“The residues found on produce are typically well below the levels deemed safe for consumption,” Christensen says. “This rule [can be] harmful because it may cause someone to not consume a fruit or vegetable because purchasing organic is outside of their means, when a non-organic fruit or veggie is just fine!” Additionally, she adds that not purchasing organic may leave more of your budget to spend on produce overall, which can help you consume a variety of them more.
Buying conventional produce won’t cause any harm—Christensen simply recommends cleaning your produce before consuming to properly clean it.
Learn more about the dirty dozen and clean fifteen lists in this video:
8. Never buy your “trigger foods”
Trigger foods are considered foods that can trigger strong cravings that are difficult to ignore. “For too long, conventional wisdom has been that if you can’t ‘control’ yourself around a certain food, you shouldn’t keep it in the house,” says Byrne. “That might seem to make sense on the surface, but the truth is that by not keeping the food around, you’re reinforcing the false belief that there’s something magical about the food and you can’t be trusted around it.”
In Byrne's experience, she’s noticed how most people are better off stocking up on foods considered triggering versus not having them in the house at all. “At first, you might find yourself overeating, but you’ll soon find that because they’re always available to you, you’ll crave them less often and even forget that they’re there.” However, only you can decide what route makes the most sense for you.
9. Read every label on food
It’s true that reading the label on food can help you better understand which nutrients are in food and if there are ingredients you’re allergic to, but Byrne doesn’t believe you should scour every label at the grocery or stress on which brand you’re buying. “The differences between brands are often negligible, so unless you have an allergy and have to avoid certain ingredients, you’re better off just buying the product that you like the most,” she says.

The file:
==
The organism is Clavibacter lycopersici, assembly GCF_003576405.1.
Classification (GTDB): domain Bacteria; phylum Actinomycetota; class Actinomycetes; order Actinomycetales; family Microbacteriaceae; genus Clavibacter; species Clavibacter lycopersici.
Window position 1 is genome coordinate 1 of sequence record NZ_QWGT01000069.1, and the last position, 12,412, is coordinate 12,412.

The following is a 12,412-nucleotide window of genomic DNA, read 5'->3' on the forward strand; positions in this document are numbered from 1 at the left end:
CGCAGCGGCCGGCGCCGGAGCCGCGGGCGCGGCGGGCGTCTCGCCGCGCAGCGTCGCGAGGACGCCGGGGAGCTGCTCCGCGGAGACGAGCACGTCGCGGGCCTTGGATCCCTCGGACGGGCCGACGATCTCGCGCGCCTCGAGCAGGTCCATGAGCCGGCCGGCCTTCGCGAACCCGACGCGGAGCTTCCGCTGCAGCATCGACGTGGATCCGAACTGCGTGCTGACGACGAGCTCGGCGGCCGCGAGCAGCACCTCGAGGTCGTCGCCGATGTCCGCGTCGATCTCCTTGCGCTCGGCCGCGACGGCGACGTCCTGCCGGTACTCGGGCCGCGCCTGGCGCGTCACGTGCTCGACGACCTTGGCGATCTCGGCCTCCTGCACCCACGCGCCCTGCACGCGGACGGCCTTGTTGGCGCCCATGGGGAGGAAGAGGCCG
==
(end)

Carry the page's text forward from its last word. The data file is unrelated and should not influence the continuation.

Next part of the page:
Additionally, Christensen advises being wary of labels that include the words "clean," "superfood," or "fit." “Many times, these are marketing tactics and unregulated terms that carry no true meaning and are simply intended to raise the perceived value of a product in order to raise the price,” she shares.
How to approach grocery shopping in a healthy way, according to RDs
Grocery shopping shouldn’t be anxiety-inducing or dictated by tons of rules, but one thing Christensen does advise is remembering that variety is key. Instead of focusing on what diet culture tells you to remove or avoid at all costs, she suggests shifting your mindset on what to add that can help consume a variety of foods to get a wide range of nutrients. “Everyone has different life circumstances and what is feasible for one person grocery shopping may not be feasible for another,” she adds. So if your favorite influencer is shopping at the farmers market and only opting for organic produce, that doesn’t mean you have to do the same to have a healthy diet.
“If you see something that looks great to you, it’s okay to buy it or adjust your plan if the store is out of something you need for a recipe you have planned,” says Byrne. The key is allowing flexibility instead of rigid rules created by the diet industry. “Diet culture sets unrealistic expectations about how we should be feeding ourselves. The vast majority of us don’t have the time or energy to cook everything from scratch or read every label.”
One tip Byrne shares is reminding yourself that you deserve to enjoy what you eat if you feel any guilt about buying certain foods. You can also focus on how certain foods make your body feel and which bring you the most joy when planning your grocery list. “When I work with my clients, I always encourage them to think about how different foods may make their body feel and what foods they enjoy consuming versus allowing a label to solely dictate their choices,” agrees Christensen. So the next time you’re planning on getting groceries, focus less on what you think you should do and do more on what feels good to you.